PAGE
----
Reading’s ripple effect

Think the only one who benefits from reading aloud is the child? That’s just part of the story. We know one-on-one reading increases a child’s reading proficiency, often along with his interest and comprehension in other areas. And the consistent, positive interaction with a caring adult makes a child feel valued, boosting confidence.

But the volunteer gets it back in spades. Realizing how big a difference your small time commitment can make, immersing yourself in the fun of a colorful picture book or the adventure of a chapter book, just being around the energy and enthusiasm of children is a powerful, feel-good activity that lingers.

Companies that participate benefit from that positivity, too. Pulling together to make a community better and doing something extra to help out children who need it increases organizational pride, tightening the bonds of teamwork.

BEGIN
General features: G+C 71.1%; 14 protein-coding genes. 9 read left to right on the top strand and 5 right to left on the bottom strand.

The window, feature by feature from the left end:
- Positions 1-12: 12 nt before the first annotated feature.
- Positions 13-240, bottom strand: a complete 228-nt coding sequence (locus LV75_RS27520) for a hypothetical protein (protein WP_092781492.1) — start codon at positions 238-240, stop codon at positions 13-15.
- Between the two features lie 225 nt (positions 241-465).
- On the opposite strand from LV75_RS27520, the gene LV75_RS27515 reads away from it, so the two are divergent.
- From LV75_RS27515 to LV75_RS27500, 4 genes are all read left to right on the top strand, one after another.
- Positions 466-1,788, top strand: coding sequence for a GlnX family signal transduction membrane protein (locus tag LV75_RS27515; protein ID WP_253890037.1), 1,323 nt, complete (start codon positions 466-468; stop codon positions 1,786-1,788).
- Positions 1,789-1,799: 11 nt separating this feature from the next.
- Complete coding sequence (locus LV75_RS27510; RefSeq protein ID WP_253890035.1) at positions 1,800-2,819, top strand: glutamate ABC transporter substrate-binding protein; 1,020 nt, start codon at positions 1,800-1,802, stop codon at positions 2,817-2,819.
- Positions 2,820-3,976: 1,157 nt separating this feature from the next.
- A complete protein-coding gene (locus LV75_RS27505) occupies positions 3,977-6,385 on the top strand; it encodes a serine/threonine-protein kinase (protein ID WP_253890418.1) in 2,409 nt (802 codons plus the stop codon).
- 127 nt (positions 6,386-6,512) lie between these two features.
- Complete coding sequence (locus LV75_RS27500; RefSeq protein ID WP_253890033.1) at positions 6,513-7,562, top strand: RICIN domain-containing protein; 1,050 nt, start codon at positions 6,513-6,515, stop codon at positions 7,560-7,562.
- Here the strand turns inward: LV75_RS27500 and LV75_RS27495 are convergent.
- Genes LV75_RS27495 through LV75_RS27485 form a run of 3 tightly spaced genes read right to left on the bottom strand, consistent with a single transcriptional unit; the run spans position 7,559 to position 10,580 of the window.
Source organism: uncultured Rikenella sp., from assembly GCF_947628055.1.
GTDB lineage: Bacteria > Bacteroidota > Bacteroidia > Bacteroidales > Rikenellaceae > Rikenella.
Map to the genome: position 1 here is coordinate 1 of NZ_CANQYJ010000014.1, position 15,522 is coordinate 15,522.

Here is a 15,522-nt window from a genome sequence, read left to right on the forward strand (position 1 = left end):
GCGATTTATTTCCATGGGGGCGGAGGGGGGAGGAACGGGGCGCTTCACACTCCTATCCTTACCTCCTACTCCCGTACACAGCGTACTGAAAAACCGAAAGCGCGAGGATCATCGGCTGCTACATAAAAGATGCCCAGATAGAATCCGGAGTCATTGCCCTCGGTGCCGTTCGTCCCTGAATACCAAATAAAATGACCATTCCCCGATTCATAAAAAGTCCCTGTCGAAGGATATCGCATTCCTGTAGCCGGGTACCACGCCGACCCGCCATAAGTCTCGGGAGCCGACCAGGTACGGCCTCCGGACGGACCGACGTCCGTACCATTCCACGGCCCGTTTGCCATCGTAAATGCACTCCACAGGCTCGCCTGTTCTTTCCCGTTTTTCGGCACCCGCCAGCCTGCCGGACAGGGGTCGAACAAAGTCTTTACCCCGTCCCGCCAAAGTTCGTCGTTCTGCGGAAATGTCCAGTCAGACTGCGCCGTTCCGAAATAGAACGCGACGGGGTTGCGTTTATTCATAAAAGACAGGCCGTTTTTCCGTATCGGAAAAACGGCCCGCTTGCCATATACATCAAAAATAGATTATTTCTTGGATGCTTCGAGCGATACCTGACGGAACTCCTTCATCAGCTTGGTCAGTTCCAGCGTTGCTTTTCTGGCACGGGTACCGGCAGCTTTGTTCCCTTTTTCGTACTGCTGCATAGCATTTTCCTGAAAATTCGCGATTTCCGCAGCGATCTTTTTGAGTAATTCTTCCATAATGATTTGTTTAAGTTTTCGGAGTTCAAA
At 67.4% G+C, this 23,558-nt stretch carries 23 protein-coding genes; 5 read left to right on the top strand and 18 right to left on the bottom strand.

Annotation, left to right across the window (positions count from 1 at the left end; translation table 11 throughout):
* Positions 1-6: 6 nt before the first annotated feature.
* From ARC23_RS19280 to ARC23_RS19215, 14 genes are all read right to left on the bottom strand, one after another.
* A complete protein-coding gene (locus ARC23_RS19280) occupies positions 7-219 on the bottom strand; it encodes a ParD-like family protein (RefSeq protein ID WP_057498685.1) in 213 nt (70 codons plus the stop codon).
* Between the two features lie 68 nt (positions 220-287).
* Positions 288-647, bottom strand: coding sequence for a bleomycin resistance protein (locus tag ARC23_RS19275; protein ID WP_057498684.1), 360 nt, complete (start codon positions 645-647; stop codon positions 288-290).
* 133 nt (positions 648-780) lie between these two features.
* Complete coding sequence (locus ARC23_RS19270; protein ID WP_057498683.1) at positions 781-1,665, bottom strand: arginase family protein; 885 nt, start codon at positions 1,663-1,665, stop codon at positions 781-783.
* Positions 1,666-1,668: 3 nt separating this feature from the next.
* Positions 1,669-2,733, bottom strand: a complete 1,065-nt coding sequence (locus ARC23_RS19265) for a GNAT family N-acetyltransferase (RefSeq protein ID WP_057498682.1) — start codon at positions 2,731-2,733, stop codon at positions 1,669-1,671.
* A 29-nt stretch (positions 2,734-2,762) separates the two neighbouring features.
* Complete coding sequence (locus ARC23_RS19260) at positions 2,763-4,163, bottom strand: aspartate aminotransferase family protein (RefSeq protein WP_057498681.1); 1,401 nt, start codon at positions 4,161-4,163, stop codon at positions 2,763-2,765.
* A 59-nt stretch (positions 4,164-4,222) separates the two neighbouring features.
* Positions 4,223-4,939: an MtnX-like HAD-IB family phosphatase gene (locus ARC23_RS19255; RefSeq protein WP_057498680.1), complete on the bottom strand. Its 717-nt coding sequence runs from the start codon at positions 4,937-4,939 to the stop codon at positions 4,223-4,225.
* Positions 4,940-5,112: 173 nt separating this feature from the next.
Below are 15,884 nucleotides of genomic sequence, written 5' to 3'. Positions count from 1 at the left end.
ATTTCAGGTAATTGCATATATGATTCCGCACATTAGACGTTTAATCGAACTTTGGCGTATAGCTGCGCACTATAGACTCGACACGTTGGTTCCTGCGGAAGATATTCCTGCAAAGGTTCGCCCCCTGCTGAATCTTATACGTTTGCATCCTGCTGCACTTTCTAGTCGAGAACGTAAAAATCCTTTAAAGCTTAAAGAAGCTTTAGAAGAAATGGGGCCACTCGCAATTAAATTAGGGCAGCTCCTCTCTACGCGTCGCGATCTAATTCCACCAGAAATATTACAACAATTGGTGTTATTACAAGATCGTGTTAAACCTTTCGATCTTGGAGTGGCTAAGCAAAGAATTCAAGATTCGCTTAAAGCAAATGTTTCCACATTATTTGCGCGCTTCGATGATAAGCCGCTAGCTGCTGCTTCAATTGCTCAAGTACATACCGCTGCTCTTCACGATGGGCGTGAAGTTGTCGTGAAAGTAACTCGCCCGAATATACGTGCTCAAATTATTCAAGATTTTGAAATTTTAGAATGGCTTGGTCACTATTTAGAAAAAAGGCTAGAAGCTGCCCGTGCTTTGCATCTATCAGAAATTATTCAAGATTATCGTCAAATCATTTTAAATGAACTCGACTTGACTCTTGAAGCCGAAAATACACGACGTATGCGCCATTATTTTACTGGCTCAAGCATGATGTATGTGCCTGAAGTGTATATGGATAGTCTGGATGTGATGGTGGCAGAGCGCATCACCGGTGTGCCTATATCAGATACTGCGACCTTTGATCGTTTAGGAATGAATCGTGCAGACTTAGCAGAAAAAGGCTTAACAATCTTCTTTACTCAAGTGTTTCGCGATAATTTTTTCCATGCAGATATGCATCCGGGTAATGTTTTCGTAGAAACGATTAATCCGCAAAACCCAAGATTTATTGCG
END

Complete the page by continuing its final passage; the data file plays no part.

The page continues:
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83% of 4th graders from low-income families are not proficient in reading

Children who are read to at least 3x/week are almost twice as likely to score in the top 25% in reading

Students who talk about reading have higher average reading scores than students who never or hardly ever talk about reading.

Our Sponsors:

  • Pitney Bowes
  • Equity Office
  • Cisco
  • R2C Group
  • New York Life
  • SeaChange-Lodestar Fund for Nonprofit Collaboration